The Economics of Writing and Whaling College
When Herman Melville began writing Moby-Dick, he felt constrained by his financial obligations. In a letter to his close friend and fellow author Nathaniel Hawthorne, Melville proclaims that “Dollars damn me” and clarifies, “What I feel most moved to write, that is banned,— it will not pay. Yet, altogether, write the other way I cannot. So the product is a final hash, and all my books are botches” (“To Nathaniel” 539). Unfortunately, Melville found himself subject to the basic economic forces of supply and demand. Melville feared that the fiction he could not help but write would not be met by consumer demand, therefore preventing him from gaining any profit.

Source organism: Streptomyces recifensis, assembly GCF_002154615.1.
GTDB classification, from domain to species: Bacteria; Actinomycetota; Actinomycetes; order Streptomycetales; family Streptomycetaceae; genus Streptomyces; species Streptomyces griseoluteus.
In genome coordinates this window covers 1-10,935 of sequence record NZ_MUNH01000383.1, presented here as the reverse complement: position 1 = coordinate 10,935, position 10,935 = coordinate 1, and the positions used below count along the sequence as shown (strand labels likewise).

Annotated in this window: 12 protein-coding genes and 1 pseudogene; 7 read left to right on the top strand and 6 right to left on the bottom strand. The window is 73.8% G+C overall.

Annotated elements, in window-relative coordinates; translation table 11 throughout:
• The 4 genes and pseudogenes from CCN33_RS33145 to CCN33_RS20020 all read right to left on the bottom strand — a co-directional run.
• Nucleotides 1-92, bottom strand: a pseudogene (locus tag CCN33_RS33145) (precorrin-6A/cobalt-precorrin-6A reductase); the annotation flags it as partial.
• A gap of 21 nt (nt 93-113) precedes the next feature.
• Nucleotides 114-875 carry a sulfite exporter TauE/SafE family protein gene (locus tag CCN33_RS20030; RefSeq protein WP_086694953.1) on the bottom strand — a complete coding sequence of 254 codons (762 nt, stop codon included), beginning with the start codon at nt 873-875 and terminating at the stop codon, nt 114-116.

As Melville may have expected, his final product was not widely purchased, and Moby-Dick did not become extensively studied until critics “[ignored] biographical evidence as irrelevant to criticism, and were committed to seeing any poem or novel as a perfect work of art, not as a botch” (Parker 714). New Criticism isolated the text to find meaning, and critics began comparing Melville to famous authors such as William Shakespeare. Melville’s personal life, however, does not need to be ignored for Moby-Dick to exist as a classic piece of literature. In fact, understanding...
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